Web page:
Spring forward

I’m taking a few days off work, working on the outside of 118 Henry Street. Today was spent on the roof in the west bedroom reverse dormer, continuing replacement of the clapboards and trim on the exterior walls.

Because all the angles, sides, and walls of an old house are neither plumb nor square, I’ve had to develop a technique for doing things like the clapboard replacement. E.g., on a modern house with wood siding, you can be assured that all the boards between a window frame and the corner of the house are going to all be the same length, within an 1/8″ or so. Not so on an old house. In this same type of area on an old house, the clapboards may vary in length up to 3/4″ or a whole inch from the bottom to the top of the wall.

In preparation for installing the boards, I cut as many boards as needed to the longest length dimension in the area to be covered. Then, I pre-drill the nail holes to prevent the boards from splitting. Finally, I make a jig out of scrap lumber to use as a spacer for the overlap.  In the case of the west bedroom dormer, all of this prep work is done on the ground.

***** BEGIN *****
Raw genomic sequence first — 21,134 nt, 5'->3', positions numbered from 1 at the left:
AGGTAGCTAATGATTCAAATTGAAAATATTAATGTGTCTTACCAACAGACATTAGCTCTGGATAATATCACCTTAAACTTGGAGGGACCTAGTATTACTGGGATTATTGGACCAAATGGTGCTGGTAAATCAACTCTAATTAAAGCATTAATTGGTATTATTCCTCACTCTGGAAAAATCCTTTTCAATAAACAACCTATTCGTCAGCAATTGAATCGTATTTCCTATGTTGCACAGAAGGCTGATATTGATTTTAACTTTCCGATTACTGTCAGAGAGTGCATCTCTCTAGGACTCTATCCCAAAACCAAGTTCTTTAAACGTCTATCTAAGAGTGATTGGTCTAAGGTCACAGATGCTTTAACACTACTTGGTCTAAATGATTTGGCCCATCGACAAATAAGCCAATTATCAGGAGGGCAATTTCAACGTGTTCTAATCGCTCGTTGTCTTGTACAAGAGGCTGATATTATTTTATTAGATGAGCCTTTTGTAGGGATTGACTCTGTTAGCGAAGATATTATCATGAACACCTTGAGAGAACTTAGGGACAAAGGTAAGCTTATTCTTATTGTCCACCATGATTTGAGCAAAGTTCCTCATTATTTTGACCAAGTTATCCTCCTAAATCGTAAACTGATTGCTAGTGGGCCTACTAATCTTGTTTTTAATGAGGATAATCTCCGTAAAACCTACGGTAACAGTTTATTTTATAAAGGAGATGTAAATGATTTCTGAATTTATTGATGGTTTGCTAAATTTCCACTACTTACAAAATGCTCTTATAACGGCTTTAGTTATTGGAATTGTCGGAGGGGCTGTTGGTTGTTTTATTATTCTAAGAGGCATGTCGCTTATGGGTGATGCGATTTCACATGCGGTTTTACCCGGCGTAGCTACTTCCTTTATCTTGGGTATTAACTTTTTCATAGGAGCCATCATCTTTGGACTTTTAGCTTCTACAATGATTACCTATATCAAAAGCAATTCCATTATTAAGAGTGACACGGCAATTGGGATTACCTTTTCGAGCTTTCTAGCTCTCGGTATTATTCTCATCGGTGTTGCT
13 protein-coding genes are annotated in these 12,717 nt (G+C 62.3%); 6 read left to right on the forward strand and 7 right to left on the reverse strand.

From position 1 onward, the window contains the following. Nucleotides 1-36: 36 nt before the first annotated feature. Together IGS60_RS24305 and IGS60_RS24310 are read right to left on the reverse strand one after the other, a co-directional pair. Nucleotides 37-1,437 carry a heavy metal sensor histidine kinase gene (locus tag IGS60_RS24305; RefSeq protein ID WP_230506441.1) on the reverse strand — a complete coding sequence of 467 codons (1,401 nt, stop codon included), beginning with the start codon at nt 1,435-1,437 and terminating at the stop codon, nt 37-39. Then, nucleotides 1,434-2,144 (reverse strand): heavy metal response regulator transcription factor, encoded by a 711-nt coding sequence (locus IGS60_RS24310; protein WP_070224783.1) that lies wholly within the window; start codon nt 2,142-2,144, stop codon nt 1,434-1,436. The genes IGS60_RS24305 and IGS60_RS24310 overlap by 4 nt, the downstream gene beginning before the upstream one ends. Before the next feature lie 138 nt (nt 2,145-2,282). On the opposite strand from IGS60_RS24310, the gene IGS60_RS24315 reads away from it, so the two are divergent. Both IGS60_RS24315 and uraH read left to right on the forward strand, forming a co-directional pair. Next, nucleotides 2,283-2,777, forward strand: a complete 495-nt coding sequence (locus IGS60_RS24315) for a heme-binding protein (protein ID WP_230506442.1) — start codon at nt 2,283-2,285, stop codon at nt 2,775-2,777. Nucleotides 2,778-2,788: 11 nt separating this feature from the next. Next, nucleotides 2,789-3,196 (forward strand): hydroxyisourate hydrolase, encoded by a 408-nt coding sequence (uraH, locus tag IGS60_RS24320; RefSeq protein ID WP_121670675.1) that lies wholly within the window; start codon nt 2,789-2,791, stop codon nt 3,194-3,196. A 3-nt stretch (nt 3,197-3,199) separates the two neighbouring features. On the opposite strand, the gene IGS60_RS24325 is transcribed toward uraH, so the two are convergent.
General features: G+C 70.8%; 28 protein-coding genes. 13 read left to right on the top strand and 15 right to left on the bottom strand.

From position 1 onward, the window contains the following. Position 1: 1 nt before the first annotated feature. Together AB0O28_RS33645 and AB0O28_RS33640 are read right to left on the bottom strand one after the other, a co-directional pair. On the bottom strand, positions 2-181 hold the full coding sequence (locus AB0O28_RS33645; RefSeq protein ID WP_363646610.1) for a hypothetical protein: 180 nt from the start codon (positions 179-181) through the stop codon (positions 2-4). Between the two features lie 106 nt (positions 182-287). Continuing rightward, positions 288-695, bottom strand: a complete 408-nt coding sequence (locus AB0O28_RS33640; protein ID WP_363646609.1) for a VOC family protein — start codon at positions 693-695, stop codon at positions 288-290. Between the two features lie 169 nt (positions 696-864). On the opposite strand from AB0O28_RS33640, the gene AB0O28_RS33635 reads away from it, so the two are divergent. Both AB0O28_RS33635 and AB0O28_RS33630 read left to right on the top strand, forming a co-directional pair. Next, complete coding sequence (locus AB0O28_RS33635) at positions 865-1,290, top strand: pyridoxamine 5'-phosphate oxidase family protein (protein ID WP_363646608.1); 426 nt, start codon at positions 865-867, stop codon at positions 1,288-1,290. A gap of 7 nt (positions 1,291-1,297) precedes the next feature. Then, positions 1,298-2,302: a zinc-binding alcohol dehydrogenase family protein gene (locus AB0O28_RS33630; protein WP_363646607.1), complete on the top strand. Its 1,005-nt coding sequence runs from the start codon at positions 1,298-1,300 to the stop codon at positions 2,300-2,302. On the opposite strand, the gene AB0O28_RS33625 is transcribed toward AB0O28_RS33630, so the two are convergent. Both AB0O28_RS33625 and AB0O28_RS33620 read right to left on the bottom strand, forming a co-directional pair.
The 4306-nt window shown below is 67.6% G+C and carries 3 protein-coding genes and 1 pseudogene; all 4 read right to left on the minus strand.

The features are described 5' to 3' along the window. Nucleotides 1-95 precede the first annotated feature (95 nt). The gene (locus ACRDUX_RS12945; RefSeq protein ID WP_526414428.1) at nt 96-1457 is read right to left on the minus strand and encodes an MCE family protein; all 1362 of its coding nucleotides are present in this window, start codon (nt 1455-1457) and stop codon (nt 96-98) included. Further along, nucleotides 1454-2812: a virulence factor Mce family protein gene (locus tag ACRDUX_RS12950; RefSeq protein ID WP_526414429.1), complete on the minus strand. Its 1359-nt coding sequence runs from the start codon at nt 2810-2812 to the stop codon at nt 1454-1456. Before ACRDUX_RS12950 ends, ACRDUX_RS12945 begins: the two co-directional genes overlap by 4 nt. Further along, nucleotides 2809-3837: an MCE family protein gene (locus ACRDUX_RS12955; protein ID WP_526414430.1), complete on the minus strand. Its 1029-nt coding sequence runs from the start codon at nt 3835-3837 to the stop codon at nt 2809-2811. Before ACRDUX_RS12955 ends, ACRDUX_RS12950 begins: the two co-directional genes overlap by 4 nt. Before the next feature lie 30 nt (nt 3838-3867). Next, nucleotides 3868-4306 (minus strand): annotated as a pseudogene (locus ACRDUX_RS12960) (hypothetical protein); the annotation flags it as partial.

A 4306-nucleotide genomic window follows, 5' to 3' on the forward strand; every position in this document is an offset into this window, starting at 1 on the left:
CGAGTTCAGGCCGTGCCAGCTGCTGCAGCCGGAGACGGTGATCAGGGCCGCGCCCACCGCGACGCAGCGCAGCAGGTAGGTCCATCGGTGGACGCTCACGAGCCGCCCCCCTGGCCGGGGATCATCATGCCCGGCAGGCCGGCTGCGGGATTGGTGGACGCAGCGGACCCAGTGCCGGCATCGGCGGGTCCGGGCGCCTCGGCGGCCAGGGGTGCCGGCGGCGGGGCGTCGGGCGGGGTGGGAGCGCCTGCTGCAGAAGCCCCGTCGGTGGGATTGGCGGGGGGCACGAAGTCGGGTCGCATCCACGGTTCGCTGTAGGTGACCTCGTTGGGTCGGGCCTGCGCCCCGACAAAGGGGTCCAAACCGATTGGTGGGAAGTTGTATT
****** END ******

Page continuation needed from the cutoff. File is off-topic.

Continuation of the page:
The tools I take up to the roof (in addition to the normal hammer, etc.) are: a small level, a small roofing square, the caulk gun, and, the secret weapon, a small battery operated circular saw. Each clapboard is visually registered against the bounding trim and marked to length by eye. The roofing square is used to draw a square line and the circular saw makes the small cut to fit the piece to the space.

Here are some pix from the west dormer:

Before with stylish alum siding

Original (rotted) clapboards and wall sheathing

New roof, new insulation, new…you get the picture

The clapboards on the wall with the window were on top of the diagonal sheathing in the previous picture. However on the triangular left side wall, the clapboards were originally fastened directly to the 2×4 framing with no sheathing at all. Needless to say, beaucoup air and water infiltration.

Not done but looking a lot better

Special shout out to Ed W.

Ed, hope all is going well. Don’t worry about getting up on the scaffolding for a while. (Ed’s at home recovering from hip replacement surgery.)

This is Ed’s old house.